Reduced to an extremely simplistic explanation, a Wi-Fi hotspot is really nothing more than the same type of access point you might find in any home with what is known as a gateway added. A gateway is a technical method of allowing users who are wanted through to the connection while keeping anyone who is not wanted out from using the service.
Oftentimes, the access point hardware used in a hotspot setting is equipped with higher output power, (technically referred to as EIRP), or a higher gain, directional antenna, which allows for a greater range for the customers to be able to connect the service. In many cases this is necessary due to the size of the establishment that is providing the service. In cases of a large hotel, more than one access point will be utilized and it is not unusual for a customer to be able to see more than one access point with their wireless device. Should this happen, it is recommended that the access point with the strongest signal be connected to for the best results.
Hotspots broadcast a beacon that makes it possible for a customer's wireless device to see that the access point it there and available. The need for a preset password to gain access is determined by the hotspot's management, as is the case in many hotels and motels.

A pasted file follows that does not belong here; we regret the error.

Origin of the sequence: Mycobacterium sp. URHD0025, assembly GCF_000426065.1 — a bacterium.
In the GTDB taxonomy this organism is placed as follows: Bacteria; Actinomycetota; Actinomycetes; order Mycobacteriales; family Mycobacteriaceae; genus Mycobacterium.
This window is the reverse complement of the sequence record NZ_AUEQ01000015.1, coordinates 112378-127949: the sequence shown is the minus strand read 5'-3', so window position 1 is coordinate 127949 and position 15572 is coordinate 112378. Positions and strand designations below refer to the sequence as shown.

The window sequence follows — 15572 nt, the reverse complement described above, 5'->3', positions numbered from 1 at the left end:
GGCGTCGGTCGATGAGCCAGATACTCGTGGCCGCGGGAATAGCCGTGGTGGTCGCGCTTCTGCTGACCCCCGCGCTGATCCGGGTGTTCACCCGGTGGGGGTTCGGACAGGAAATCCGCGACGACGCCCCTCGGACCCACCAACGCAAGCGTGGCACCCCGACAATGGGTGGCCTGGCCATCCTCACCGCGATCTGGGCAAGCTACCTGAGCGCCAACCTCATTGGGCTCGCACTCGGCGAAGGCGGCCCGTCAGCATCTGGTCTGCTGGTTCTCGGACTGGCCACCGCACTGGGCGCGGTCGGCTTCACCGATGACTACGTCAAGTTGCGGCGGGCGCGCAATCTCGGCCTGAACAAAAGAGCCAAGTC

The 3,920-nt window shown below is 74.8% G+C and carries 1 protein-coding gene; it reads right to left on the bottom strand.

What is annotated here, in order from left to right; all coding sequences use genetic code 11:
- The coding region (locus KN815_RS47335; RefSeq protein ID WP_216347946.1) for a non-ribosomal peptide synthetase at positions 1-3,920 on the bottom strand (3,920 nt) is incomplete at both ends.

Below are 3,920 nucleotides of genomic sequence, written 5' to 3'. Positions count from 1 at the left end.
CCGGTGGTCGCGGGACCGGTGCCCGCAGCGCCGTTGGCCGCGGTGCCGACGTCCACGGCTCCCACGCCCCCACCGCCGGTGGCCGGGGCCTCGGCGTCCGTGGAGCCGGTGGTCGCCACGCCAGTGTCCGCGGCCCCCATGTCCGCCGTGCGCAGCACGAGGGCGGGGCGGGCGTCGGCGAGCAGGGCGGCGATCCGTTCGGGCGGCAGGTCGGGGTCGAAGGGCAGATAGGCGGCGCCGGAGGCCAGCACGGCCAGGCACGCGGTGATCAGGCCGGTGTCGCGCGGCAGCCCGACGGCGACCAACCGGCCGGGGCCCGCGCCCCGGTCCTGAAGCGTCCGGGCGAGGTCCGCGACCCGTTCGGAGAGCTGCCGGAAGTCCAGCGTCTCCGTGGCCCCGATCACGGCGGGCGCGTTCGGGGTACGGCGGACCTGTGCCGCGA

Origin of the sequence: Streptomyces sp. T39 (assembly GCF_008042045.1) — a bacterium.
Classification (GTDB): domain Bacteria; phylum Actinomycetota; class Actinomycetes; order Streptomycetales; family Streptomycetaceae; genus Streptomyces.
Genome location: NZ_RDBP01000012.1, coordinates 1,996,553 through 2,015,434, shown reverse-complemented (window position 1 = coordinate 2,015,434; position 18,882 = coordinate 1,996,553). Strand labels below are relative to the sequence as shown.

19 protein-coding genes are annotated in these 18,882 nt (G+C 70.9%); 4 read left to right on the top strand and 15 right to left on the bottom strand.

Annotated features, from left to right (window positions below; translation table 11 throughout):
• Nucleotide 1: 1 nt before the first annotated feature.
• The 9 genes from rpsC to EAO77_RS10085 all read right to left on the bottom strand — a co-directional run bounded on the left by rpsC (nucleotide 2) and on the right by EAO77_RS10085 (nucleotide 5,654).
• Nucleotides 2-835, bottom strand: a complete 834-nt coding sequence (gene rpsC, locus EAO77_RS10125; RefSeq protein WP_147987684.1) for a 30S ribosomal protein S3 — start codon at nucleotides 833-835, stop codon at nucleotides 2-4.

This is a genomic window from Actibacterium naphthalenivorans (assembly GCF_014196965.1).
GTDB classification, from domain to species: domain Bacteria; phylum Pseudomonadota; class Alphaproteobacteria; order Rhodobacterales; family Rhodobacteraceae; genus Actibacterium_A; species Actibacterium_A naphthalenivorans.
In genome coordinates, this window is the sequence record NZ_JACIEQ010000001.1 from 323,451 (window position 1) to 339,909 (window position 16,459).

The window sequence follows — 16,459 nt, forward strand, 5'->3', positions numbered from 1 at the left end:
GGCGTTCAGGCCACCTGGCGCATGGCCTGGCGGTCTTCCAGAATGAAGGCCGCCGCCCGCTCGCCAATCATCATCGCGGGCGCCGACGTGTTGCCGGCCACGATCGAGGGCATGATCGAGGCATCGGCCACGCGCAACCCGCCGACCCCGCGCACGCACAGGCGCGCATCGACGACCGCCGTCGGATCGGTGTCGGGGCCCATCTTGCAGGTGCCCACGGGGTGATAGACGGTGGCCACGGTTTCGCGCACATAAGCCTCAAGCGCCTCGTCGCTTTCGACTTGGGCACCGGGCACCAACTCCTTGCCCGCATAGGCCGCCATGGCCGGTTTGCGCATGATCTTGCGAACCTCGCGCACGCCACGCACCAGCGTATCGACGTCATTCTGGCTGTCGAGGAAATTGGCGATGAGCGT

Hotspots are deployed in one of two varieties, paid and free.
Paid hotspots usually service a captive audience, as one might find in an airport or with overnight lodging where having Internet access is something that a customer would be willing to pay for.
Free hotspots are generally provided as a value added service, one that is meant to either entice a customer into an establishment or to prolong their stay. Occasionally, advertising is injected into the Internet connection as a method of generating revenue, but this practice is beginning to fade away as it is pretty much universally disliked.
From the client side, connecting to a hotspot is a relatively painless experience once access has been granted. Most Wi-Fi-equipped devices will immediately recognize that an access point is available and will attempt to connect to the access point. If paid access is required, typically a gateway screen will be presented and the procedure for paying will be displayed. Once payment has been processed, access to the Internet will be made available.